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Title: Pregnant women in prison : mental health, admission to prison mother and baby units and initial outcomes for mother and child
Author: Dolan, Rachel
ISNI:       0000 0005 0289 8181
Awarding Body: University of Manchester
Current Institution: University of Manchester
Date of Award: 2018
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Background: Little is known about the mental health of pregnant women in prison in England or the factors which impact admissions to prison mother and baby units (MBUs). Research suggests women with more 'stable' backgrounds and lower prevalence of mental disorder are more likely to be admitted to prison MBUs, and that women in MBUs have a lower prevalence of mental disorder, but the reasons for this are unclear. Aims: To describe the socio-demographic background of pregnant women in prison; to establish the prevalence of mental disorder in pregnant women in prison; to identify the factors which influence MBU applications and admissions for pregnant women in prison; to measure the impact of MBU residence and separation on initial outcomes for mother and child and to explore the experiences of pregnancy, childbirth and motherhood and separation whilst imprisoned. Methods: A mixed methods design was used. Eighty-five pregnant women completed quantitative interviews at baseline, and 55 at follow-up in nine different prisons. Data was collected on mental health, drug misuse, hazardous drinking, personality disorder, quality of life and mother-child bonding. Qualitative data were collected via 31 interviews with pregnant women, and 24 postnatal interviews. Framework Analysis was used to explore, summarise and report the data. Results: Fifty-one percent of participants had depression and 57% had anxiety. Sixty-three per cent were admitted to MBUs. Those who were working prior to imprisonment were more likely to be admitted, and those with prior Children's Services involvement, diagnosis of personality disorder or history of suicidality were less likely to be admitted. Perinatal depression was greater at baseline than follow-up, and lower for women admitted to MBUs. Quality of life was higher at follow-up than at baseline, except for the social quality of life for participants not admitted to MBUs, suggesting poorer perceived social support. Conclusions: The high levels of depression and anxiety may have negative impacts on both the mother and child. Pregnant women with more complex backgrounds are less likely to be given a place in a prison MBU, and MBU placement may contribute to a reduction in perinatal depression. Women not admitted to MBUs may experience reduced social support. Participants were depressed, stressed and worried, mostly about what would happen to their unborn child, basic needs were unmet, and emotional support varied. Lack of information compounded feelings of stress.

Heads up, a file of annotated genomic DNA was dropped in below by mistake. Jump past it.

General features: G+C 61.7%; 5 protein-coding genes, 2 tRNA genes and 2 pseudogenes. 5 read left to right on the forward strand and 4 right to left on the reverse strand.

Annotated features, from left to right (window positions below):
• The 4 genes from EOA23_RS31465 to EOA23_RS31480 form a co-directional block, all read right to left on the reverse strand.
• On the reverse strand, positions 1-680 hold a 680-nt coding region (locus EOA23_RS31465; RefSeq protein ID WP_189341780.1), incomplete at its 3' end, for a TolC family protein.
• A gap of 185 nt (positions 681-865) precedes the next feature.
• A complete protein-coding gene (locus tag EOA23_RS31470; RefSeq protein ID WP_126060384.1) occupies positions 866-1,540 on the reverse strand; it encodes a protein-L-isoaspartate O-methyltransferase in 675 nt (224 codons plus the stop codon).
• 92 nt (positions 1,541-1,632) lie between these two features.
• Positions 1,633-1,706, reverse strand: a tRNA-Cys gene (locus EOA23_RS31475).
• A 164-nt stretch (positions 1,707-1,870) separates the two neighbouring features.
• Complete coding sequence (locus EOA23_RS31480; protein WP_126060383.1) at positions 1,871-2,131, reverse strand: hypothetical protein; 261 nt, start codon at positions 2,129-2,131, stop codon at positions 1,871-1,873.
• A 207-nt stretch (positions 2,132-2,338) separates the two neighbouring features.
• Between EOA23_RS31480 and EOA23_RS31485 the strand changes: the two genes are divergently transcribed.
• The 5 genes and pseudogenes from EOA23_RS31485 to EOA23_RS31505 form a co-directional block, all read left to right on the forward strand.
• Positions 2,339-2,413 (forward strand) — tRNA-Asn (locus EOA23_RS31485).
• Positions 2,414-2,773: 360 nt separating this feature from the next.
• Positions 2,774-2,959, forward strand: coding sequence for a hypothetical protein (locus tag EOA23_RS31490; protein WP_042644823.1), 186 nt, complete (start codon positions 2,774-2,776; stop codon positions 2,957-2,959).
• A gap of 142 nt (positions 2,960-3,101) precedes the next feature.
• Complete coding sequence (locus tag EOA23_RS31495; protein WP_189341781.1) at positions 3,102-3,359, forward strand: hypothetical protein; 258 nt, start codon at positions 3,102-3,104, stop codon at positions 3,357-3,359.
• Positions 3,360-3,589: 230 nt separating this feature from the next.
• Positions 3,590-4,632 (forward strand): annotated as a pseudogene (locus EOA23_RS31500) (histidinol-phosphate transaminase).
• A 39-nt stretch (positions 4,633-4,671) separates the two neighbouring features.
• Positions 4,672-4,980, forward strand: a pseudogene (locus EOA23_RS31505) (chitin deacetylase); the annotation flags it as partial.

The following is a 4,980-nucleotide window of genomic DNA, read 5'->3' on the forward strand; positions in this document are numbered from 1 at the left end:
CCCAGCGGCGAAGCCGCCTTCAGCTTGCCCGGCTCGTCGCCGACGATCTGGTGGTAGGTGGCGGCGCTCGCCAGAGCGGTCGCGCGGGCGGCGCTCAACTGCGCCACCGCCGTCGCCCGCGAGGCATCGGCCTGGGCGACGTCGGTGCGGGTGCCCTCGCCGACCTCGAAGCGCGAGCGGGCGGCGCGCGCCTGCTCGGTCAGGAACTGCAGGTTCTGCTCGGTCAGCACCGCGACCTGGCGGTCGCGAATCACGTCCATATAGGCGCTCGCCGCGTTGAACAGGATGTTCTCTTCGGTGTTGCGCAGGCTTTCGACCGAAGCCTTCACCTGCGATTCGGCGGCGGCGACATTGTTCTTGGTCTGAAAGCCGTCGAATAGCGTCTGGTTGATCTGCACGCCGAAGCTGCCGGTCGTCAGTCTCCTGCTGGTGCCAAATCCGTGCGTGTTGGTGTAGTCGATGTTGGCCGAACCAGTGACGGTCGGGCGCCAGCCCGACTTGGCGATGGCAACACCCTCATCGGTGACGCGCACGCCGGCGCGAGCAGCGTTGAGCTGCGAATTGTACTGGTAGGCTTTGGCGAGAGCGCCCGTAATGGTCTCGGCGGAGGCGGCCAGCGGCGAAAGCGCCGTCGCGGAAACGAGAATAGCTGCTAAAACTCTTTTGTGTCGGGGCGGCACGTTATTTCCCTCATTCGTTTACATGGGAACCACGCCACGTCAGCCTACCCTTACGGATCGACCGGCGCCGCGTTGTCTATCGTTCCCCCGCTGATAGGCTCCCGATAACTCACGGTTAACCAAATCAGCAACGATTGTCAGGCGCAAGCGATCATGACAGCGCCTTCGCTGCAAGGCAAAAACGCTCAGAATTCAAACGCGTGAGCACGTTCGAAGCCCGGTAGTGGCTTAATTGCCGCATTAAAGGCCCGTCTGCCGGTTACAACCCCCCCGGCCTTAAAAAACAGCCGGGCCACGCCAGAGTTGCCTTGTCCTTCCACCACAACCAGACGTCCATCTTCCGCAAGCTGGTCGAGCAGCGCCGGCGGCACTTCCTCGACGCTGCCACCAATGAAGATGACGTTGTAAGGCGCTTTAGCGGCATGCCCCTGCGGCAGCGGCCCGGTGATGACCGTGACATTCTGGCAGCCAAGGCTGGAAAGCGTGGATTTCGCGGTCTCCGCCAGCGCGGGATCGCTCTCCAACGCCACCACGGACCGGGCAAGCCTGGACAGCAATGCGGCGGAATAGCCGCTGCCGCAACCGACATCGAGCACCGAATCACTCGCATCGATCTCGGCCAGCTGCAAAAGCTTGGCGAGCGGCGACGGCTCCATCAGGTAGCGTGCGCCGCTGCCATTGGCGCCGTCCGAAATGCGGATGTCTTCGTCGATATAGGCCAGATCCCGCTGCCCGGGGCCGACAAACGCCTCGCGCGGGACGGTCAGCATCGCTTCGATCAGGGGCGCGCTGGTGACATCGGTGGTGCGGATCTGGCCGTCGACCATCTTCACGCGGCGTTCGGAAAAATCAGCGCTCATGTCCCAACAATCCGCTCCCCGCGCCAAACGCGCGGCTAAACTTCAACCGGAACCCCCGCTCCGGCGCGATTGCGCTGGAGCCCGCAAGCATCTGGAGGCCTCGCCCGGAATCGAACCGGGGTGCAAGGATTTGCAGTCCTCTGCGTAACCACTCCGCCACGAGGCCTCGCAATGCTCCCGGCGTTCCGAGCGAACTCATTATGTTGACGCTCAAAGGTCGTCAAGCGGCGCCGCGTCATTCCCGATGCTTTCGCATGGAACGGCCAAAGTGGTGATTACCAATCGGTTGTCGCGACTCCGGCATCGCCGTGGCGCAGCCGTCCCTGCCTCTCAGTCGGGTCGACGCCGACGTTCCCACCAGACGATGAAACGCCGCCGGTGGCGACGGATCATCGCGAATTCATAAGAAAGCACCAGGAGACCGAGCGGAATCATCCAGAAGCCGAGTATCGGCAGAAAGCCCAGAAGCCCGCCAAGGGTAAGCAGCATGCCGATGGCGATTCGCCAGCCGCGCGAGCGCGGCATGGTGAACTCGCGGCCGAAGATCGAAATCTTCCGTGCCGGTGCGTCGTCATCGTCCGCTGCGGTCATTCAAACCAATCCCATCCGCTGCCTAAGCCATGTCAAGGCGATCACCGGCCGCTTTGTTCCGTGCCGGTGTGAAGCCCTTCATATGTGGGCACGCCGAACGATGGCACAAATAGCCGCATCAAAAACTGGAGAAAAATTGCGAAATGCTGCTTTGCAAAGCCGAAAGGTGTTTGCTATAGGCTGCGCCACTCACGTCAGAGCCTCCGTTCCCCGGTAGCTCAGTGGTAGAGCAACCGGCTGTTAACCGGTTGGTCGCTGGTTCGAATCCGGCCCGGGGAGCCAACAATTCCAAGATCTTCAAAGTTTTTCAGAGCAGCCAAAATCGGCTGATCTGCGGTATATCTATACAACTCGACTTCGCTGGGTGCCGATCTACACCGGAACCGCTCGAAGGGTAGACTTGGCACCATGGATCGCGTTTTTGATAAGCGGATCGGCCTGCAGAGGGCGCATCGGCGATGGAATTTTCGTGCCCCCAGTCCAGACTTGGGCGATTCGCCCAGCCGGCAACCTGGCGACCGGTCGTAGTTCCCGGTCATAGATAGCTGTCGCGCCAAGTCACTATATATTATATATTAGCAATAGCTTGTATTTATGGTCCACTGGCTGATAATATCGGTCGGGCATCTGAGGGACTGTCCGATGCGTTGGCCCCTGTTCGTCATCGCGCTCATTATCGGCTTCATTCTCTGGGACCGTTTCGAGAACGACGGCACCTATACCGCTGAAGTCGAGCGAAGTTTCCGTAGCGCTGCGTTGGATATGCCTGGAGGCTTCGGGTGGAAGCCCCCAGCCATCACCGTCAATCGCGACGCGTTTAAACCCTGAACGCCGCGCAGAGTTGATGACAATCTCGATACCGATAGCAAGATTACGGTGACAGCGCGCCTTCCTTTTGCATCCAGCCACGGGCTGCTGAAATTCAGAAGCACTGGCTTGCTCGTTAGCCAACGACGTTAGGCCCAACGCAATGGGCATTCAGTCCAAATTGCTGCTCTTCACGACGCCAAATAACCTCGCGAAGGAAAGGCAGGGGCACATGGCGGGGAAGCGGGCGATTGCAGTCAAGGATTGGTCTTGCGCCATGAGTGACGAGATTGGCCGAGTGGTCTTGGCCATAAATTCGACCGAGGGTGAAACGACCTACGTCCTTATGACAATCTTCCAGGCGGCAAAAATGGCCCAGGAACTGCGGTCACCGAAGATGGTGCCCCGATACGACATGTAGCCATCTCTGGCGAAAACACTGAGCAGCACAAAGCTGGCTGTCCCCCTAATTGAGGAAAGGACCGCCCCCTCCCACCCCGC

Supervisor: Shaw, Jennifer ; Hann, Robert ; Edge, Dawn Sponsor: Not available
Qualification Name: Thesis (Ph.D.) Qualification Level: Doctoral
EThOS ID:  DOI: Not available
Keywords: pregnancy ; mental health ; prison ; mother and baby units ; motherhood ; experience